The Last of the Saturday People

by Frank Brown — The Jerusalem Report — Section: Jewish World — November 19, 2001 — Page 72

Photo from Sevan video segment of Jews in Armenia
SEVAN, ARMENIA — After 200 years, the Subbotniks are fading out of Armenia's history — ending another sorry chapter for a community that was often persecuted, rarely loved

A RUSTING FERRIS WHEEL stands sadly on the edge of Sevan, a Soviet-era city in the center of Armenia, an hour's drive from the capital, Yerevan. Not far away, on a parched knoll, is a small cemetery with a big gate decorated with a Star of David. A quick car ride away is Sevan's synagogue-turned-grocery store, which has seen far more shopping than praying as it was built in 1906.

There is no traffic to speak of as more than half of Sevan's one-time population of 30,000 has left in search of work. Lake Sevan, once a source of fish and tourist dollars, has receded three kilometers over the last 50 years; still the country's largest body of water, it has been shrinking steadily since an irrigation scheme went awry.

Among those remaining in Sevan are 23 elderly Subbotniks — the remnants of the mysterious "Saturday people" or "Sabbath people" who built the synagogue and the cemetery. But they, too, are not long for this place. "What kind of future do the Subbotniks have? The cemetery," says Mikhail Zharkov, who has already beaten the average Armenian male's life expectancy by 10 years. "I'm 72 years old. I'm glad to make it through the day."

When the last of this community dies off, it will mark the end of the Subbotniks' largely unhappy 200 years in Armenia — and another sorry chapter in the unfortunate saga of this unloved people, whose last 10,000 to 15,000 members are now dispersed, unlamented, in rural communities scattered elsewhere throughout the former Soviet Union.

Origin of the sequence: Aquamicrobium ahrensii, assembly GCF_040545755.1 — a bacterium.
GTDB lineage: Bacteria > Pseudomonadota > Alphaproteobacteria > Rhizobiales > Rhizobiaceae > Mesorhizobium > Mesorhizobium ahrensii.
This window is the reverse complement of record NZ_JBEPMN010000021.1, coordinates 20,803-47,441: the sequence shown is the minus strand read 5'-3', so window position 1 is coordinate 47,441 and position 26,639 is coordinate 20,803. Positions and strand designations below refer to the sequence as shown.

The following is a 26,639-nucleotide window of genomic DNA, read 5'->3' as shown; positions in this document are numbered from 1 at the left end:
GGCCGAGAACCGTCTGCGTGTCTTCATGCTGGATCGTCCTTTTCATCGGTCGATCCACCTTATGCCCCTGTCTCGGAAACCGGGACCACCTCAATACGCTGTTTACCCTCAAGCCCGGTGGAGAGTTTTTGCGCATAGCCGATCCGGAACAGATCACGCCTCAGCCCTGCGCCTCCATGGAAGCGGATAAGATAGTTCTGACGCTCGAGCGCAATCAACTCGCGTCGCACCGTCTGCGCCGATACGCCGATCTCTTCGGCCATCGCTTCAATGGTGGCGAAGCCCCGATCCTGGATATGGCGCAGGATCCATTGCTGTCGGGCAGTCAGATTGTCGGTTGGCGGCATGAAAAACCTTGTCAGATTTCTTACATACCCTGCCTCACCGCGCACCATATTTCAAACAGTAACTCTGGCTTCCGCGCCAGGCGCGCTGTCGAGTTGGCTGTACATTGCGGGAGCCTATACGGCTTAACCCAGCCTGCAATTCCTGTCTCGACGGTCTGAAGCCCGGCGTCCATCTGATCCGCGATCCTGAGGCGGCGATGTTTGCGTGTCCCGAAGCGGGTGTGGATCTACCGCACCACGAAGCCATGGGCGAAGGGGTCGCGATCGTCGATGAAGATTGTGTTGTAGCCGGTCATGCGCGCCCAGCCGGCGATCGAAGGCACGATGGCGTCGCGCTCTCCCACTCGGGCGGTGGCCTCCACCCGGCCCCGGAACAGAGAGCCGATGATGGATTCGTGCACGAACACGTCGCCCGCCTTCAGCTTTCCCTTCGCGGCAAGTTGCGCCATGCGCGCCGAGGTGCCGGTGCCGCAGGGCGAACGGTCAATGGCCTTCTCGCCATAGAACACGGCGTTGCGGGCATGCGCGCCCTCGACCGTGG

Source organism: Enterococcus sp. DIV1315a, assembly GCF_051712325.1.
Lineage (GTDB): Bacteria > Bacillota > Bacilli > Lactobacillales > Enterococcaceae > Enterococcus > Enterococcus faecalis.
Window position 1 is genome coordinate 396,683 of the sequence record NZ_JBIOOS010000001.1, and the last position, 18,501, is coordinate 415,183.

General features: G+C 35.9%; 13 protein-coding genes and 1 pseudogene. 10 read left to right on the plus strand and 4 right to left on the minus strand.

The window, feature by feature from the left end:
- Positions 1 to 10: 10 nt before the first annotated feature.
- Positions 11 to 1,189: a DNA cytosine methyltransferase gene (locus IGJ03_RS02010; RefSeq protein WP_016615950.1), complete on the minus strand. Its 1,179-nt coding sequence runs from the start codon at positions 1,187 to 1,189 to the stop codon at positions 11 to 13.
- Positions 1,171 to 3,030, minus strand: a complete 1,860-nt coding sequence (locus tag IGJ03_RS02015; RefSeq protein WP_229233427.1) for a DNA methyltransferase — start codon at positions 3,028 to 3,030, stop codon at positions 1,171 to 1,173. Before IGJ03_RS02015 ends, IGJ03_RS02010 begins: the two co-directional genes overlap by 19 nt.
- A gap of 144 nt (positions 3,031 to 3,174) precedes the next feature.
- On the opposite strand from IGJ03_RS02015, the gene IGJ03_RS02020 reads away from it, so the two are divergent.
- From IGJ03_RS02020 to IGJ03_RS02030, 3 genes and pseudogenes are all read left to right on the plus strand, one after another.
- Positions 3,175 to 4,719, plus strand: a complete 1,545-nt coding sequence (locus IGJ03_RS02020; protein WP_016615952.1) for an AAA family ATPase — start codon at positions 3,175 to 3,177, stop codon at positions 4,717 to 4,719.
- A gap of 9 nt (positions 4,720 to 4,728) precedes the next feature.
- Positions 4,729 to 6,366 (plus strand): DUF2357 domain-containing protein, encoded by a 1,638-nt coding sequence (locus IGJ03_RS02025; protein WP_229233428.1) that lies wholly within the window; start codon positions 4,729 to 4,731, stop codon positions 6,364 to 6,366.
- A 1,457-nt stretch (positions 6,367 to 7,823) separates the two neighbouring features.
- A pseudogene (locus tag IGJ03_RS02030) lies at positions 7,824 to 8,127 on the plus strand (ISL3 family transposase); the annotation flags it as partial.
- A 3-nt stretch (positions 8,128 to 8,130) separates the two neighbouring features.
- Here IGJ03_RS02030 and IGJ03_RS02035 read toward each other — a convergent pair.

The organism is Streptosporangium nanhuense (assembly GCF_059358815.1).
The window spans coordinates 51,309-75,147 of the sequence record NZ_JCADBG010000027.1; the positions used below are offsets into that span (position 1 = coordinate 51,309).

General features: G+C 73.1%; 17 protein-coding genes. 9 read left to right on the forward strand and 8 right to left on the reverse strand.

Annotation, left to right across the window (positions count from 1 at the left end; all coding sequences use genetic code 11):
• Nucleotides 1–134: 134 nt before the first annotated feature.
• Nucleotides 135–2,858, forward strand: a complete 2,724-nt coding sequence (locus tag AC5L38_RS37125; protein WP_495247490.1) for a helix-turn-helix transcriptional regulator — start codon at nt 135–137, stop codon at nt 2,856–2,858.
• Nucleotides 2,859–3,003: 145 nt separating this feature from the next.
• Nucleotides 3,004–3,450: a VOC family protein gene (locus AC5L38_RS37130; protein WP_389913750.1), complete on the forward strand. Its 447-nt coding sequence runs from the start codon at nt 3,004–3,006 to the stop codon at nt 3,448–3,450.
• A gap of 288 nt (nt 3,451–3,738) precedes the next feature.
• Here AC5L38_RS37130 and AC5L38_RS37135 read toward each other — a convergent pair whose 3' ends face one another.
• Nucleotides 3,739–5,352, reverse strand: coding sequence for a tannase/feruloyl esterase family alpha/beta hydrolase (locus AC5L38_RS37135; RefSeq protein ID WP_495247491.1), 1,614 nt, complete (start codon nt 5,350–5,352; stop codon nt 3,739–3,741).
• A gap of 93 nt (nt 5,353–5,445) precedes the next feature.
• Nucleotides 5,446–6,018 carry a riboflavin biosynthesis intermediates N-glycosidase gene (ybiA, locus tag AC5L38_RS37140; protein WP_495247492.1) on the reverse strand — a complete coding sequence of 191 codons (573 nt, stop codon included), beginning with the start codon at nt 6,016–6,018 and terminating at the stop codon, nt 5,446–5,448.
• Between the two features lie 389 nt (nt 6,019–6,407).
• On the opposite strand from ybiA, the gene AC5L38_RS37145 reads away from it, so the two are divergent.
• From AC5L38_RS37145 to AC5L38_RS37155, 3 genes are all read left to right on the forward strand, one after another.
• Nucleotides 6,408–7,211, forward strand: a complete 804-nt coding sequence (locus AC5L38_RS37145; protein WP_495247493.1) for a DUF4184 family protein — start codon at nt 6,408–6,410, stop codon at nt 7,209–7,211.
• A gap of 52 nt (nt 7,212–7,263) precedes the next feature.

The Subbotniks are the most prominent survivors of the "Judaizers," a collective term applied to Russians who, from the 15th century on, left the Russian Orthodox Church for Judaism, were persecuted and finally exiled to the far reaches of the Russian Empire. Because of their Slavic roots and rejection of the Talmud, the Subbotniks always remained outside mainstream, rabbinical Judaism with its intellectual traditions and institutions.

The Subbotniks' precise origins are obscure — even to members of the community themselves — partly because they never created their own yeshivahs or seminaries, and partly because the czarist authorities were eager to squelch and isolate a religious movement viewed as a threat to the state faith, Russian Orthodoxy. As for the Communist authorities, they were equally hostile to the very existence of independent religious movements of any kind, as to their study by ethnographers or historians.

ON A recent weekday in an apartment here, about 10 of Sevan's remaining Subbotniks gather to reminisce, polish off three bottles of vodka and sing long mournful hymns based on a narrative from Genesis. Asked about their faith and history, they have little to offer. "We are Subbotniks. We celebrate all the Jewish holidays in full," is the best that Alexander Andreyev, 70, a retired electrician and acting leader of the community, can muster.

The 20th-century narrative is somewhat fuller, though. They do know that the Communist authorities seized the synagogue in the 1920s and turned it into a grocery store, that circumcisions were banned a few years later, that the last man who could read Hebrew died in the 1960s and that the last ritual slaughterer died in the 1970s.

Unable to muster a minyan of 10 men, they gave away their Torah scroll in 1993 to the 1,000-strong Jewish community in Yerevan. Nowadays, the 18 women and five men, all elderly, take turns hosting weekly informal prayer services. Everyone pays dues of 100 drams (18 cents) a month. Anna Andreyeva, 71, a retired accountant, usually leads the singing from a child's exercise book in which the dirge-like Subbotnik hymns are recorded, written in Russian with a blue ballpoint pen.